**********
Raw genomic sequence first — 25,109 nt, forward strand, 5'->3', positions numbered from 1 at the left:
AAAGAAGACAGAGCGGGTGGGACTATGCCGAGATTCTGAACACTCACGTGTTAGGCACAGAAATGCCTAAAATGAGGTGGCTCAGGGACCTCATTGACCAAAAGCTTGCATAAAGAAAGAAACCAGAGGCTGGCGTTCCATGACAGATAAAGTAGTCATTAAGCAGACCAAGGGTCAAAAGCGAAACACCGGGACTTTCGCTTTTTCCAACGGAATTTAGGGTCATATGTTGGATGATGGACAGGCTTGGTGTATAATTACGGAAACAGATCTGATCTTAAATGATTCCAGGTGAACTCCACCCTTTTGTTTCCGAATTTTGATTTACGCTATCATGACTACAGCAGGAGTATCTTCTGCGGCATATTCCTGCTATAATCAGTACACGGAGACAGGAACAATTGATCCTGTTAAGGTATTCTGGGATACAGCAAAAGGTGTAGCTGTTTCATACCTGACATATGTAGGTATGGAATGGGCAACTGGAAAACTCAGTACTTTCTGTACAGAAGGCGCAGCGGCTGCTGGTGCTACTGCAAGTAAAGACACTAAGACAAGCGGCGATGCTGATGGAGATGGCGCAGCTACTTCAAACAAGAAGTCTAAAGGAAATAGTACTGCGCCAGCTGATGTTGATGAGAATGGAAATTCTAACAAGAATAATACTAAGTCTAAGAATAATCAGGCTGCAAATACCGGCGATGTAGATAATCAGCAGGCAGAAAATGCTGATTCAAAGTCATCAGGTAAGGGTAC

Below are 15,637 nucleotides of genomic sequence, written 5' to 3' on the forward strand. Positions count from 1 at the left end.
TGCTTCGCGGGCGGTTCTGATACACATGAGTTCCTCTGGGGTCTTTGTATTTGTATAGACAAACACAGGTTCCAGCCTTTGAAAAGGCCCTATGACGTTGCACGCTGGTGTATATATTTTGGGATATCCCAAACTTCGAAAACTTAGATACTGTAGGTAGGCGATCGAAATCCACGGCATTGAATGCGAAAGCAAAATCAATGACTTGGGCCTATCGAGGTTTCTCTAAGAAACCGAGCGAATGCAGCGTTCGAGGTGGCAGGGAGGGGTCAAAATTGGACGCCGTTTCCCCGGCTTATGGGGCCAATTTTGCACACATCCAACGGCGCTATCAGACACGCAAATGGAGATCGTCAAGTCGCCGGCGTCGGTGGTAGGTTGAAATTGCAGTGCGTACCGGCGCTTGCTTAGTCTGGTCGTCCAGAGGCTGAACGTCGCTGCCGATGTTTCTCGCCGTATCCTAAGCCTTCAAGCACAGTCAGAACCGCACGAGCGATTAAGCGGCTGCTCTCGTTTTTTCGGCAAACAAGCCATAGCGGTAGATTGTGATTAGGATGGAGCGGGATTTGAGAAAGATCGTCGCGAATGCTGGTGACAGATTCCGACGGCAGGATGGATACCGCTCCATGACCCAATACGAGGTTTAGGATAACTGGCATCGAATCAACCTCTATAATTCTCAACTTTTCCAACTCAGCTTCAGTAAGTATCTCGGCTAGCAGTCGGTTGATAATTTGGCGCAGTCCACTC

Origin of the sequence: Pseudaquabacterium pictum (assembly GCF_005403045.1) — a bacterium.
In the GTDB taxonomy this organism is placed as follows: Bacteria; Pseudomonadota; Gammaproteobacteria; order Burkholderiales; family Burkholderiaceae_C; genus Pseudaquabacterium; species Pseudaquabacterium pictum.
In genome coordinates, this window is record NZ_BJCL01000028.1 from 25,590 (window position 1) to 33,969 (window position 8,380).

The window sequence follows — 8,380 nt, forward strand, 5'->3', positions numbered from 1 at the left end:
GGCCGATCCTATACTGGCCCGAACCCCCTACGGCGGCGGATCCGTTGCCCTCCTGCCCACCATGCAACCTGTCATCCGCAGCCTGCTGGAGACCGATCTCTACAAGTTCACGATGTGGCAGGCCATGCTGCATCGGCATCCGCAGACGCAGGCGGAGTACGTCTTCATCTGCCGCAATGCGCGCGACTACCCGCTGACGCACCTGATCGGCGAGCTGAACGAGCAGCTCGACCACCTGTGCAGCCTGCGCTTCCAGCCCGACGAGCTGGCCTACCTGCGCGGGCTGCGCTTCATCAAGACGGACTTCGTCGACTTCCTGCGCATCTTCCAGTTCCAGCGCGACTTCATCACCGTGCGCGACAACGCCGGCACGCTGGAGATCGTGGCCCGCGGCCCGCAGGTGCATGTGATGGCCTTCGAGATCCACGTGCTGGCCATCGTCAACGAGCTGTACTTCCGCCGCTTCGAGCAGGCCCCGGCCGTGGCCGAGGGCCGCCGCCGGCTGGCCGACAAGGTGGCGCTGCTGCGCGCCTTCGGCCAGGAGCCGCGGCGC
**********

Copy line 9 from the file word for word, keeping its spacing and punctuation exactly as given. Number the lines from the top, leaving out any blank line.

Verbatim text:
GGCCGATCCTATACTGGCCCGAACCCCCTACGGCGGCGGATCCGTTGCCCTCCTGCCCACCATGCAACCTGTCATCCGCAGCCTGCTGGAGACCGATCTCTACAAGTTCACGATGTGGCAGGCCATGCTGCATCGGCATCCGCAGACGCAGGCGGAGTACGTCTTCATCTGCCGCAATGCGCGCGACTACCCGCTGACGCACCTGATCGGCGAGCTGAACGAGCAGCTCGACCACCTGTGCAGCCTGCGCTTCCAGCCCGACGAGCTGGCCTACCTGCGCGGGCTGCGCTTCATCAAGACGGACTTCGTCGACTTCCTGCGCATCTTCCAGTTCCAGCGCGACTTCATCACCGTGCGCGACAACGCCGGCACGCTGGAGATCGTGGCCCGCGGCCCGCAGGTGCATGTGATGGCCTTCGAGATCCACGTGCTGGCCATCGTCAACGAGCTGTACTTCCGCCGCTTCGAGCAGGCCCCGGCCGTGGCCGAGGGCCGCCGCCGGCTGGCCGACAAGGTGGCGCTGCTGCGCGCCTTCGGCCAGGAGCCGCGGCGC